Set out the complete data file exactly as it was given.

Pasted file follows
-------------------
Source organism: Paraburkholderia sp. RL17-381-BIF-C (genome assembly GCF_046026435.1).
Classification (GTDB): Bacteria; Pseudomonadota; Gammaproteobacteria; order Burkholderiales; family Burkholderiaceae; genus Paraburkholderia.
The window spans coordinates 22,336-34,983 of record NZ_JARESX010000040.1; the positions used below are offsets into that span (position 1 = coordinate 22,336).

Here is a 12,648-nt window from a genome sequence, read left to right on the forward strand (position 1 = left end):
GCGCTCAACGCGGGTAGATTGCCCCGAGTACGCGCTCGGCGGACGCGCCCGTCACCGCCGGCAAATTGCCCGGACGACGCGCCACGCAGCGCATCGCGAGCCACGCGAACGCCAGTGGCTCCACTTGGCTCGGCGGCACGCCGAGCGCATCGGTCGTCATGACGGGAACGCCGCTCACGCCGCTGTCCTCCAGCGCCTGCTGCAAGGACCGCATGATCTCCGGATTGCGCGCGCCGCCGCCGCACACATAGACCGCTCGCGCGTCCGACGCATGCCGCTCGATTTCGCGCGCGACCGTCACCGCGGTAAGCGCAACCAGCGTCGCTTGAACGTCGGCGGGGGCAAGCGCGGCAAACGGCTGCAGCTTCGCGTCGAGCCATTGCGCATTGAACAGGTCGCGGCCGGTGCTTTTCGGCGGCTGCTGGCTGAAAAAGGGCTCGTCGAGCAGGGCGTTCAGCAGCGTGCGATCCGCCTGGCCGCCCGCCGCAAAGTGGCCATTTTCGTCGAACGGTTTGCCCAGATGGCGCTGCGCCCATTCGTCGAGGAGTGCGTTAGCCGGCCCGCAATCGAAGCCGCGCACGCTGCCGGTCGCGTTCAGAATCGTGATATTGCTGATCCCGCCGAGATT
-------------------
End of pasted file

Source organism: Paraburkholderia sp. RL17-381-BIF-C (genome assembly GCF_046026435.1).
Classification (GTDB): Bacteria; Pseudomonadota; Gammaproteobacteria; order Burkholderiales; family Burkholderiaceae; genus Paraburkholderia.
The window spans coordinates 22,336-34,983 of record NZ_JARESX010000040.1; the positions used below are offsets into that span (position 1 = coordinate 22,336).

Here is a 12,648-nt window from a genome sequence, read left to right on the forward strand (position 1 = left end):
GCGCTCAACGCGGGTAGATTGCCCCGAGTACGCGCTCGGCGGACGCGCCCGTCACCGCCGGCAAATTGCCCGGACGACGCGCCACGCAGCGCATCGCGAGCCACGCGAACGCCAGTGGCTCCACTTGGCTCGGCGGCACGCCGAGCGCATCGGTCGTCATGACGGGAACGCCGCTCACGCCGCTGTCCTCCAGCGCCTGCTGCAAGGACCGCATGATCTCCGGATTGCGCGCGCCGCCGCCGCACACATAGACCGCTCGCGCGTCCGACGCATGCCGCTCGATTTCGCGCGCGACCGTCACCGCGGTAAGCGCAACCAGCGTCGCTTGAACGTCGGCGGGGGCAAGCGCGGCAAACGGCTGCAGCTTCGCGTCGAGCCATTGCGCATTGAACAGGTCGCGGCCGGTGCTTTTCGGCGGCTGCTGGCTGAAAAAGGGCTCGTCGAGCAGGGCGTTCAGCAGCGTGCGATCCGCCTGGCCGCCCGCCGCAAAGTGGCCATTTTCGTCGAACGGTTTGCCCAGATGGCGCTGCGCCCATTCGTCGAGGAGTGCGTTAGCCGGCCCGCAATCGAAGCCGCGCACGCTGCCGGTCGCGTTCAGAATCGTGATATTGCTGATCCCGCCGAGATT